Ahmed and the Feather Girl by Jane Ray

Ahmed and the Feather Girl

Written by Jane Ray
Illustrated by Jane Ray

5+ readers   7+ readers   
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The Lovereading4Kids comment

In beautiful pictures matched by a richly-told story award-winning Jane Ray brings to life the story of a little boy and the magic that enables him to escape from his hard life. Ahmed is badly treated as a servant to the cruel owner of a travelling circus. When he finds a golden egg in the forest he is sure it will lead to better things. But his mistress puts the egg into a cage and, when the most beautiful little girl in the world hatches out of it, she charges people loads of money to come and see her. When the beautiful girl pines for freedom Ahmed steals the key and sets her free. Can the two ever be reunited? A feathery-light tale that inspires belief.

If you are a fan of Jane's work you might also like Zeraffa Giraffa, intricately and sensitively drawn, there are full page colour illustrations that simply spring into life.


Ahmed and the Feather Girl by Jane Ray

Ahmed is a poor orphan boy who lives with a travelling circus, working for cruel Madame Saleem, the circus-owner. But his life is changed when he finds a beautiful egg in the forest, and brings it back to the circus. From the egg hatches a child, a little girl called Aurelia, a child who, as she grows, sprouts soft feathers that turn into wings. But Madame Saleem keeps Aurelia in a cage, to be her top attraction at the circus, and never lets her out. Ahmed knows he must free Aurelia the Feather Girl from her cruel cage or she will die. One night he creeps into Madame Saleem's caravan, takes the key to Aurelia's cage and lets her fly free. Now Ahmed's life becomes even harder, as the circus-owner takes revenge for losing her star attraction. But one night Aurelia comes to him in a dream and brings him a feather...and Ahmed begins to hope again.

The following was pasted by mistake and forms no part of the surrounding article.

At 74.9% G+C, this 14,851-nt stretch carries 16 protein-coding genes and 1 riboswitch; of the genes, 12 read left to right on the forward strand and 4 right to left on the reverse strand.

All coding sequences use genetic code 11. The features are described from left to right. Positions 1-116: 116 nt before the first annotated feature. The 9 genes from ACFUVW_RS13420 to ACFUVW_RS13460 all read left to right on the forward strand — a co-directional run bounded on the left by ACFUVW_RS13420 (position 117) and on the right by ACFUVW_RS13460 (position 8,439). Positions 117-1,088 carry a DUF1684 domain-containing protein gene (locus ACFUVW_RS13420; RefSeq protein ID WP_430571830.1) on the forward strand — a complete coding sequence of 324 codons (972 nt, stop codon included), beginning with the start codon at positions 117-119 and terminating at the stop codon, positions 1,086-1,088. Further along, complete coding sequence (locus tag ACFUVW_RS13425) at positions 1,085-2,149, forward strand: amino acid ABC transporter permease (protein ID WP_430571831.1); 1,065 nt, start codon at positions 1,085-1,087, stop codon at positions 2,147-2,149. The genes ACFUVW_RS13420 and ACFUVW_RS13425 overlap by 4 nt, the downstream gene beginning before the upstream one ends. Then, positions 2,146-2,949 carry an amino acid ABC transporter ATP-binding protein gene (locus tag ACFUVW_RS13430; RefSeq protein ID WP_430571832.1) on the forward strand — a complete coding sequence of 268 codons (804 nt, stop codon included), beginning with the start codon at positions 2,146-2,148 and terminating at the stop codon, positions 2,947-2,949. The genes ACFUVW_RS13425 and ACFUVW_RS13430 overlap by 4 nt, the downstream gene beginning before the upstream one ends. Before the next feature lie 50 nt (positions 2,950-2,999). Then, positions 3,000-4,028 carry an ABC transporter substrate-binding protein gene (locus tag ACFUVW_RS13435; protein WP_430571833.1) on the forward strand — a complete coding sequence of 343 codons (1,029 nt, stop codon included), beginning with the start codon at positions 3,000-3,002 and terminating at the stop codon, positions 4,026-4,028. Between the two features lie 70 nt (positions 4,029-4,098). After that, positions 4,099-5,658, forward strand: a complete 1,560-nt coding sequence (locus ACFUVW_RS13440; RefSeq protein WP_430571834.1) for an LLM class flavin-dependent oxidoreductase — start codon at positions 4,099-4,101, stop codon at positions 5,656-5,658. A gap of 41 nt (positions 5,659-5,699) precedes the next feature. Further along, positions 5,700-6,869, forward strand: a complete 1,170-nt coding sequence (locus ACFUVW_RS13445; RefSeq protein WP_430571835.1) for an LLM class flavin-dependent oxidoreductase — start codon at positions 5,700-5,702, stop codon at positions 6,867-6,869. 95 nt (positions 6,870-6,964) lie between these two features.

Dreams and memories are the key in this beautiful and fantastic tale of magic, enchantment and freedom from a master storyteller and illustrator of children's books.


Must be one of the most beautiful picture books of the year. Its story of how orpham Ahmed discovers a golden egg which hatches into a little girl deserves to become a classic. Independent

The colourful dramatic pictures will appeal to children of 5-7. Spectator

Jane Ray's magical Ahmmed and the Feather Girl is gloriously illustrated with birds, stars, bunting and acrobats in sumptuous colour. It is about Ahmed, an orphan boy who is cruelly treated in a travelling circus, and his friendship with a winged girl hatched from a golden egg. An ambiguous ending, in the tradition of Oscar Wilde's The Happy Prince, describes how Ahmed finds freedom. Sunday Times

Told in captivating language, this modern fairy tale has all the elements of a classic. Illustrated in watercolor and collage, the folk-art paintings beautifully convey Ahmed's servitude, Aurelia's magic, and the bond of their friendship. School Library Journal

Enriched by exquisite illustrations in a patchwork of sumptuous colours: a portable art gallery indeed. Ham & High 4 Stars